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My text book says-
When a monochromatic light is incident on a surface separating two media, the refracted and reflected light both have the same frequency as the incident frequency.

Can anyone explain why? I think we must look into the behavior of the atoms of the oscillator to understand the above statement.

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  • $\begingroup$ I'd consider it a conservation of energy issue. If the frequencies were different, we'd have difficulty keeping the same energy flux without changing the amplitude. $\endgroup$
    – Andrew S.
    Commented Mar 4, 2015 at 10:10

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In refraction and reflection the incoming electromagnetic wave causes the electron density of the refracting material to oscillate. This happens because at any point in space the wave produces an oscillating electric field (and magnetic field, though that isn't relevant here) so any material that has a non-zero polarisability will respond by developing an oscillating dipole. This oscillating dipole then emits EM radiation, as any oscillating dipole will do. However the emitted wave will have a phase shift relative to the incoming wave, and this causes the velocity of the EM wave in the solid to be different from the speed in the vacuum. Hence the refractive index is different from 1 and we get refraction and reflection. A search of this site will find several questions that go into this process in more detail.

The point of all this is that the oscillations of the electron density in the material are at the same frequency of the incoming wave because they are driven by it. Therefore the frequency of the reradiated light is also the same frequency as the incoming wave. The process cannot change the frequency of the light.

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The energy of a photon doesn't change when moving from one medium to another as pointed out by Andrew in a comment.

Considering that $E = h\nu$, $\nu$ being the frequency of the photon and $h$ Planck's constant, we see that the frequency has to stay the same when going from one medium to another. Since the frequency is the same, then the wavelength of the refracted photon will change in the process.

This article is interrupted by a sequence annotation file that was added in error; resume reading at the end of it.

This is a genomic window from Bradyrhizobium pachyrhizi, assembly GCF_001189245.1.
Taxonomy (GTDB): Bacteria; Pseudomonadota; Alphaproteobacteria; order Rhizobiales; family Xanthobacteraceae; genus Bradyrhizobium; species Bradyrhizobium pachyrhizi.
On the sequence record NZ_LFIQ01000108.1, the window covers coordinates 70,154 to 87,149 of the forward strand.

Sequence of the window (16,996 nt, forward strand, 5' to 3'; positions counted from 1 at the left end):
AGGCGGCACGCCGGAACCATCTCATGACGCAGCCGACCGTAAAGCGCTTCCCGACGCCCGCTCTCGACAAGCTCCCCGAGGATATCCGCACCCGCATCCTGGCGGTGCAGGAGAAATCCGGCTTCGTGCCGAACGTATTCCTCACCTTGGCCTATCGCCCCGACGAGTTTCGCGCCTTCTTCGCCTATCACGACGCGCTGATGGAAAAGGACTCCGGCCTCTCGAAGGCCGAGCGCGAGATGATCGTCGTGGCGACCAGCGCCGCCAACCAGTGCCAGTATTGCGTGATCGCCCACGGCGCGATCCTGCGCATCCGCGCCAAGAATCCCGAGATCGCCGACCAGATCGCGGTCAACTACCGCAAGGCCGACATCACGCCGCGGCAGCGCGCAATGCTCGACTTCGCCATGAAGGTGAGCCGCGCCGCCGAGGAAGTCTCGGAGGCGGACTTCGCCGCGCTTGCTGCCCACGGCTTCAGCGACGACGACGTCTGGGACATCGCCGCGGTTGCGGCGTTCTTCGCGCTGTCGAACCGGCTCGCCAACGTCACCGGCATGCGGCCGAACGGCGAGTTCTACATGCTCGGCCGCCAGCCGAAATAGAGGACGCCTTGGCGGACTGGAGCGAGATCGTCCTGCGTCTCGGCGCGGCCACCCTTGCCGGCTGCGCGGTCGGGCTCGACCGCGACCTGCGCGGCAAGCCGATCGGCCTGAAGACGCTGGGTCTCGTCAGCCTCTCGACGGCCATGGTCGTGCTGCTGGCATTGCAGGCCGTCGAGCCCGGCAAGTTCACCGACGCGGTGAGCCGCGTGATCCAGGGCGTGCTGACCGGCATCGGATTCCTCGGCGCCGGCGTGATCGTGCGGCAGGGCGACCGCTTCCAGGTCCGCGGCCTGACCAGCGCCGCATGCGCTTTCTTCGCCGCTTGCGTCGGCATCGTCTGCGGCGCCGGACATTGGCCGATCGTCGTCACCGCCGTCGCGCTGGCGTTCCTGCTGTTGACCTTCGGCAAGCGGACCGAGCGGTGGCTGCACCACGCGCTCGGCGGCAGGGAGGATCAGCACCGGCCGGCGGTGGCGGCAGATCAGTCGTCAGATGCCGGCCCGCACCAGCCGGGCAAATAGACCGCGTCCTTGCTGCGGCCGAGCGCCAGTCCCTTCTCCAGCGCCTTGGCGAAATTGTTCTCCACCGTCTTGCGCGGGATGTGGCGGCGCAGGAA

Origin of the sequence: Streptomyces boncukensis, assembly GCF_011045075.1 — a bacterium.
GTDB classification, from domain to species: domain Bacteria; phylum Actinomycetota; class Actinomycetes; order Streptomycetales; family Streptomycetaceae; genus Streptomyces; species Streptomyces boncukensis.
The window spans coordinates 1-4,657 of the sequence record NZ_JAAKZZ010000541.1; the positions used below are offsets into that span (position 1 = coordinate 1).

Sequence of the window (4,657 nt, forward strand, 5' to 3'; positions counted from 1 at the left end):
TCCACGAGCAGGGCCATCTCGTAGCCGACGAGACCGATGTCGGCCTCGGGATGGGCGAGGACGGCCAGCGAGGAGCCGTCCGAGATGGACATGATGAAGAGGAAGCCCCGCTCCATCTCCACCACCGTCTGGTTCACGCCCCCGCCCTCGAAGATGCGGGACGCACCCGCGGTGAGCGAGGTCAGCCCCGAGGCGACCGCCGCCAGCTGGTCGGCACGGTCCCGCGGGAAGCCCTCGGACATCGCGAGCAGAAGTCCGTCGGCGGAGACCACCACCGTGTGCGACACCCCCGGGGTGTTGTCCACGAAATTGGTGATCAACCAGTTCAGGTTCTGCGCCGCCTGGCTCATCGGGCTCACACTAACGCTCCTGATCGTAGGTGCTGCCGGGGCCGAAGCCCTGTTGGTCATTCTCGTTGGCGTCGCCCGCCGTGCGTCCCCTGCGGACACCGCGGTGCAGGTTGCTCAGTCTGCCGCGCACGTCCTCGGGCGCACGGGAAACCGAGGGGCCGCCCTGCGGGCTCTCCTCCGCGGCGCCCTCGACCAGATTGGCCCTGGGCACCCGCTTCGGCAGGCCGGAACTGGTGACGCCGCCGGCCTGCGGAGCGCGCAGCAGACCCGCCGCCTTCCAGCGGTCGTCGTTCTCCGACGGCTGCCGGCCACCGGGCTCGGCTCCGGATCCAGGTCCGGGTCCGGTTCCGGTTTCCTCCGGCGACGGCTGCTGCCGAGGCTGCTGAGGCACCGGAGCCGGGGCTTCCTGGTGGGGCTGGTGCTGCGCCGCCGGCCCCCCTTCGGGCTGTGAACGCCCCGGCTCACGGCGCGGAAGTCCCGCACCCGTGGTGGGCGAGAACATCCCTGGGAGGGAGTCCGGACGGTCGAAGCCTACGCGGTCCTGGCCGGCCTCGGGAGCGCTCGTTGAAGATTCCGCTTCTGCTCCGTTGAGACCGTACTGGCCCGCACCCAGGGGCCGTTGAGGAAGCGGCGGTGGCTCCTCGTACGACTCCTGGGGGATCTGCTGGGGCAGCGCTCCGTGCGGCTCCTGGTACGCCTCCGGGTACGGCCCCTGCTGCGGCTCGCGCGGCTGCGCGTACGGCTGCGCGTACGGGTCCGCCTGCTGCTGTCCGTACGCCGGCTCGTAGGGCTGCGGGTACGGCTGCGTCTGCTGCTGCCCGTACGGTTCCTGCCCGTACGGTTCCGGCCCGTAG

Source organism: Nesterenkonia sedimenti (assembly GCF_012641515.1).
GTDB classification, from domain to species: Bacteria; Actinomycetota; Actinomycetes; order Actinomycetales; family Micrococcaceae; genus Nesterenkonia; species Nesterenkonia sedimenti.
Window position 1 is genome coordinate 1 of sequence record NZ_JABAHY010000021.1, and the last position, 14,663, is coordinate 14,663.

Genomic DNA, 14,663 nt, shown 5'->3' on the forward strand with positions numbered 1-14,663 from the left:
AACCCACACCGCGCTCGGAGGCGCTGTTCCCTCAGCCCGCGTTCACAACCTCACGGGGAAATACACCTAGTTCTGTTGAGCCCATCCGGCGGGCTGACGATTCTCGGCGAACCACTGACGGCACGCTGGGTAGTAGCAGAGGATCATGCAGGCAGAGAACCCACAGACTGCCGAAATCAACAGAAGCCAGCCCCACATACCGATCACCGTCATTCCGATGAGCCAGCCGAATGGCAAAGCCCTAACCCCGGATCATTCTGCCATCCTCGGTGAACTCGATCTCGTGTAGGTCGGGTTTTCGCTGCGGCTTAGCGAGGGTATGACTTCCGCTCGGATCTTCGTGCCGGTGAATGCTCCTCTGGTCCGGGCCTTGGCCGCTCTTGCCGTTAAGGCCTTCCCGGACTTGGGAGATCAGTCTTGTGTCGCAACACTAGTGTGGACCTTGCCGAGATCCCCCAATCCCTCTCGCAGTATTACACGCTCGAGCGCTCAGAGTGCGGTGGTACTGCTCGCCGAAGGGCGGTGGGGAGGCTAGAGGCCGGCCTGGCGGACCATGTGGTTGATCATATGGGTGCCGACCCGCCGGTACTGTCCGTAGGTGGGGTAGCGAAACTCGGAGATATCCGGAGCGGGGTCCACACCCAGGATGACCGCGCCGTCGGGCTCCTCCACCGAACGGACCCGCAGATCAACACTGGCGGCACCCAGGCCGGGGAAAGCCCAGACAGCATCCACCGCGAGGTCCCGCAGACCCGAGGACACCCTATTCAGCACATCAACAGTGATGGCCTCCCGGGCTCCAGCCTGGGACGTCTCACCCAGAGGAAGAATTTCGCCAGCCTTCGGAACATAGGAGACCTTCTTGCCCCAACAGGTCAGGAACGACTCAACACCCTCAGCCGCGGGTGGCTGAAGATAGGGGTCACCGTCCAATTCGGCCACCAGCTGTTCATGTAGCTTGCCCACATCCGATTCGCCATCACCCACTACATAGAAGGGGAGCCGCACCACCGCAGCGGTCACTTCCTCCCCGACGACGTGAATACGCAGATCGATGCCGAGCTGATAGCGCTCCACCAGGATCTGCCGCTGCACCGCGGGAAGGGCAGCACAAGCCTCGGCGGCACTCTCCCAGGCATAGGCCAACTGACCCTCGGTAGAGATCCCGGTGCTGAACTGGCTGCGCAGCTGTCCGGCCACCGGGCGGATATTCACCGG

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    $\begingroup$ Another perspective is to drop the notion of pure photons in matter and adopt composite quasiparticles involving excitations within the material itself. These excitations are massive, resulting in propagating v<c giving rise to the refractive index as well as the dispersion relation based on the phonon spectrum of the material. $\endgroup$
    – Andrew S.
    Commented Mar 4, 2015 at 10:34
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It's actually important to recall that this is true only by definition, because it's part and parcel of what refraction means. But refraction is not the only thing that can happen when light passes between two mediums, even though it is probably by far the most common thing that happens in this situation.

There are solutions of Maxwell's equations where light passes between two mediums and the interaction of electromagnetic field and medium is linear, and, experimentally, we observe these interactions often and in keeping with Maxwellian theory. In such a case, the physics is as described by John Rennie's Answer.

But intense beams incident on a frequency doubling or other nonlinear material, where the physics is no longer linear, do not conserve the frequency. Hence my somewhat pedantic point about being true by definition. One can't prove that frequency is conserved in general, as shown by the nonlinear counterexamples.

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There are very good intuitive answers already, I would like to provide a mathematical version.

The propagation of electromagnetic fields is governed by the Maxwell equations. A self-consistent solution of these equations has to fulfil certain conditions at the interface of a material.

These conditions have to be fulfilled at all times.

Say the conditions match at a certain time. You know that wave solutions oscillate with $e^{i\omega t}$. So if $\omega$ is different in the two media, then you clearly can't fulfill the interface conditions at subsequent times. Therefore the frequencies have to be equal.

Bottom line:

Consistency with Maxwell's equations requires that the frequencies in the media are the same.

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Light reflects and refracts due to the interaction of incident light with the atoms of the medium. These atoms always take up the frequency of the incident light which forces them to vibrate and emit light of same frequency. Hence, the frequency remains the same.

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